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White Sox

Santiago beats former team as White Sox top Twins

Chicago White Sox's Matt Davidson returns to the dugout after scoring on a single by Tim Anderson off Minnesota Twins pitcher Jake Odorizzi during the fourth inning of a baseball game Wednesday, June 6, 2018, in Minneapolis. (AP Photo/Jim Mone)
Chicago White Sox's Matt Davidson returns to the dugout after scoring on a single by Tim Anderson off Minnesota Twins pitcher Jake Odorizzi during the fourth inning of a baseball game Wednesday, June 6, 2018, in Minneapolis. (AP Photo/Jim Mone)

MINNEAPOLIS – Hector Santiago got out of a big jam. Then he got out of his former home ballpark with a victory.

Tim Anderson had two hits and drove in two runs, and Santiago earned the win against his former team as the White Sox beat the Minnesota Twins, 5-2, on Wednesday night.

Santiago (2-2), who pitched for Minnesota the past two seasons, allowed only two runs on six hits in five innings pitched. And after giving up five home runs combined in his past two starts, the left-hander was able to keep the ball in the park against Minnesota.

Santiago also gave the Sox big lift when he held the Twins to only one run in an inning that began with a single and two doubles.

Robbie Grossman led off the second inning with a base hit and moved to third on Mitch Garver's double. Ehire Adrianza followed with a towering drive off the wall in center field. He ended up with a double, but Garver got a bad read on the ball and only advanced one base.

Still, the Twins were threatening with two runners in scoring position and no outs.

"Second and third with nobody out, my mindset was just, 'Get a sac fly right here and keep it right here,' " Santiago said.

But he did better than that. Ryan LaMarre hit a sharp grounder to third base that didn't allow the runners to advance. Then Brian Dozier hit a one-hopper up the middle that Santiago stabbed. Garver was retired in a rundown, and then Santiago got red-hot Eddie Rosario to fly out to end the inning.

"Situational hitting," said a frustrated Twins manager Paul Molitor. "You get a couple of ground balls but don't score. Those are huge runs early. A chance maybe to knock a pitcher out of the game. ... We had him 70 pitches after three innings. We made him work. We just didn't take advantage in that inning in particular to put a crooked number up."

Twins starter Jake Odorizzi (3-3) labored through five innings before a bad break led to a big Sox rally in the sixth. Yolmer Sanchez led off with a single, but Jose Abreu fell behind, 0-2, before tapping a grounder just to the left of second base.

Unfortunately for the Twins, shortstop Adrianza was shifted far over toward third base, playing Abreu to pull. He scrambled to his left and tried to make a play, but the ball kicked out of his glove, and both runners were safe. Abreu was credited with a single, and Odorizzi was left scratching his head about the defensive alignment behind him.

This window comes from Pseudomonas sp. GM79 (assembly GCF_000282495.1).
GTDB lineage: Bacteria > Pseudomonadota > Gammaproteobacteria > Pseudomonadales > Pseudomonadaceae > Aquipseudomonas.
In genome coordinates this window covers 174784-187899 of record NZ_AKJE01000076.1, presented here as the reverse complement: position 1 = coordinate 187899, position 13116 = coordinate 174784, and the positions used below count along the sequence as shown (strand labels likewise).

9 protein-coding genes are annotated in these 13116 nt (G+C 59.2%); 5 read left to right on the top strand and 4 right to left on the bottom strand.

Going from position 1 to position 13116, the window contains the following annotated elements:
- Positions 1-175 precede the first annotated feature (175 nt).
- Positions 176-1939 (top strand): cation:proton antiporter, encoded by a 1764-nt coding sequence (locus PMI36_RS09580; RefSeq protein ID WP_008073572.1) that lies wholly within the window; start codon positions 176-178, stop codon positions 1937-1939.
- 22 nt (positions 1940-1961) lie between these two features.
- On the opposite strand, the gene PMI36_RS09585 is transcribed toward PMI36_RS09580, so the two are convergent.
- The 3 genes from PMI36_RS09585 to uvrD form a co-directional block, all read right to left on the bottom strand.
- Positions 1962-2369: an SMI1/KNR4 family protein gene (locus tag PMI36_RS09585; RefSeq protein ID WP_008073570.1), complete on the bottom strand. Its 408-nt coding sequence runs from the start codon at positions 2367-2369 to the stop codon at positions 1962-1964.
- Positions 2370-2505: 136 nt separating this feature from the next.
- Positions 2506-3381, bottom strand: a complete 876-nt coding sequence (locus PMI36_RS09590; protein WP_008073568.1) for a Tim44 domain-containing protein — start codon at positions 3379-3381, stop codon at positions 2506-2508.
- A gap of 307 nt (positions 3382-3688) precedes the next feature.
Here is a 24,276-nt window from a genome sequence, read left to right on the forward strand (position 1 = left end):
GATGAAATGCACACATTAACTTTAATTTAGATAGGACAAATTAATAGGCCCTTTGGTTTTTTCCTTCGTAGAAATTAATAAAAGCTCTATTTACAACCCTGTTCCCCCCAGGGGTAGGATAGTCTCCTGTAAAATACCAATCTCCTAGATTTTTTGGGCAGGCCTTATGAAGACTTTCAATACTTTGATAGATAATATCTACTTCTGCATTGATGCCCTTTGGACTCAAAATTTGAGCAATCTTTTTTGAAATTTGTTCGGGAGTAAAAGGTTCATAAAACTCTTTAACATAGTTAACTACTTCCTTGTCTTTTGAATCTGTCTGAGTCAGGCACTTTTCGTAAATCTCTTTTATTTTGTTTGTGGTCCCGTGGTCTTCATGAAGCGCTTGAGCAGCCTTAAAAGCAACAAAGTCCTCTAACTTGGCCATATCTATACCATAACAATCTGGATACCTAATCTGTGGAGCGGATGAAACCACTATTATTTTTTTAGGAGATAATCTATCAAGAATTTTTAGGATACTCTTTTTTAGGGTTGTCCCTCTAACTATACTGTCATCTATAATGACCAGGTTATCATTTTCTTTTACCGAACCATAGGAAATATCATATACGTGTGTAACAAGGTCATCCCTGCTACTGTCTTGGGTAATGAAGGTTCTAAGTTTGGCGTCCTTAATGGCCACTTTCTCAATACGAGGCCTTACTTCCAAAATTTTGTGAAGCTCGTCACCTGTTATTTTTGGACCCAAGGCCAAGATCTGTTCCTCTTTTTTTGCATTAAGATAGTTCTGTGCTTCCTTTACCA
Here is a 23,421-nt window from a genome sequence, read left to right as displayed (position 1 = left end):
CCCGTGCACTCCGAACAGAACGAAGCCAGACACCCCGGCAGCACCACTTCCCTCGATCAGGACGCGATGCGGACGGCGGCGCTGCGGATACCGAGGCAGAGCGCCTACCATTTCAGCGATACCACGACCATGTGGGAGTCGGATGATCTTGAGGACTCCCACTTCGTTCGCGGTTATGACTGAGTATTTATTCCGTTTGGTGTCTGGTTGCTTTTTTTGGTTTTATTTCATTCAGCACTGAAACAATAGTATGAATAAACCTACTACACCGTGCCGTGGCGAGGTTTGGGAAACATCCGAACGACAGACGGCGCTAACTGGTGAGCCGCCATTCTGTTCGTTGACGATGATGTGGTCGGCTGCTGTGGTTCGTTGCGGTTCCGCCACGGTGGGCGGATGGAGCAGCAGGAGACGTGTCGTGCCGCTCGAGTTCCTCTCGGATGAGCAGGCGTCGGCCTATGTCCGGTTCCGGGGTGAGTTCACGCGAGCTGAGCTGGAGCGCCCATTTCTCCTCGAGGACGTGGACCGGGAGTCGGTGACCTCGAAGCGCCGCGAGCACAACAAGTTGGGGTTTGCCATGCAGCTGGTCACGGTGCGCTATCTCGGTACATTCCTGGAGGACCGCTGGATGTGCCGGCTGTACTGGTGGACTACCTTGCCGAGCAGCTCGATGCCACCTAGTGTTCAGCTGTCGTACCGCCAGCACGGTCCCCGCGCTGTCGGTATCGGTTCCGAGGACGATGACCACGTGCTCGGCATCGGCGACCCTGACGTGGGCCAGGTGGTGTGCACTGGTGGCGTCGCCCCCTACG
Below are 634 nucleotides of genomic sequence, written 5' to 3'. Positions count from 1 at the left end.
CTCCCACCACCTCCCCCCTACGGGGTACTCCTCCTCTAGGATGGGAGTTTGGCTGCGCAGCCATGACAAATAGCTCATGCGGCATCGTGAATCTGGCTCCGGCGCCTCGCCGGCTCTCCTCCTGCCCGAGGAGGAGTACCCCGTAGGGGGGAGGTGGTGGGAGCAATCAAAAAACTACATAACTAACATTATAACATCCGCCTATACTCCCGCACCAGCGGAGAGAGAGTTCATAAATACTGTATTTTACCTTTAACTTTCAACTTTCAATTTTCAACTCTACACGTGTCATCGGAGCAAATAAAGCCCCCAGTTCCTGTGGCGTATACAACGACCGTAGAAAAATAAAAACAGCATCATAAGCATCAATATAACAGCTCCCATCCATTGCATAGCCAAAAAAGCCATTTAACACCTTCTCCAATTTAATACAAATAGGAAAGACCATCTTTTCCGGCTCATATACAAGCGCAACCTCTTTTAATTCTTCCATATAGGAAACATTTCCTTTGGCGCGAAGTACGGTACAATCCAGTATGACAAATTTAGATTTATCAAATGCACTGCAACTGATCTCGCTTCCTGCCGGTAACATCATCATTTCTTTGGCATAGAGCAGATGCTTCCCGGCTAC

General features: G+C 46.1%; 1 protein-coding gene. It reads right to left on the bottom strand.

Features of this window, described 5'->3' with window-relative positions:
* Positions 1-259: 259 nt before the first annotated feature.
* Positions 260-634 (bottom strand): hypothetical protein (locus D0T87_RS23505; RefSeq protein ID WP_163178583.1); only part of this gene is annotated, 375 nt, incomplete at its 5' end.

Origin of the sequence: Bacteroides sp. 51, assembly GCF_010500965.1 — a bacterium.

"I automatically thought it was a double play," Odorizzi said. "When you're playing that far over, it's a tough play for him to run over and just try to get an out, not even turn a double play. I think it's just something that really can't happen in that situation. We have to be able to turn a double play when you have a double-play situation."

Four relievers combined to shut down the Twins after Santiago's departure. Joakim Soria pitched a scoreless ninth to earn his sixth save of the season.


Santiago fared much better than he did in his first appearance against his ex-teammates. The Twins knocked him around for eight runs in 3 1/3 innings on May 5 in his second start of the season.

"They beat the [crud] out of me last time in Chicago, so it was nice to come back here and get a win against them," Santiago said. "It's fun facing those guys, being out there and having a good time. I dropped down and threw some sidearm pitches today. Dozier's like, 'Is that the first time you've done that?' I was like, 'Yeah, you're the first person I threw a sidearm too.' You have some good fun."


The Twins had a four-run eighth inning in the first game of the series, but they've scored only four runs total in the other 26 innings. Bad base running, physical and mental errors in the field, and fruitless at-bats have left the Twins sputtering against the last-place Sox.

"I try to be positive most times, but that's just not good baseball," said Molitor, whose team had just taken three straight from first-place Cleveland. "They've outplayed us. We talked about it, they've run aggressively, they've made more plays defensively. We had one good inning, in the first game [Tuesday]."


Twins: First baseman Logan Morrison (back) came off the bench to pinch-hit in the ninth inning after missing Tuesday's doubleheader with a stiff back.


Sox: Right-handed pitcher James Shields (1-6, 4.48 ERA) will take the mound in the series finale Thursday afternoon. Shields no-hit the Twins for 6 1/3 innings but received a no-decision May 6 at Guaranteed Rated Field. He's pitched at least seven innings in each of his past four starts.

Twins: Right-handed pitcher Jose Berrios (6-5, 3.86) is already 2-0 against the Sox this year. He struck out 11 Sox batters over seven shutout innings in a 4-0 win at Target Field on April 12.

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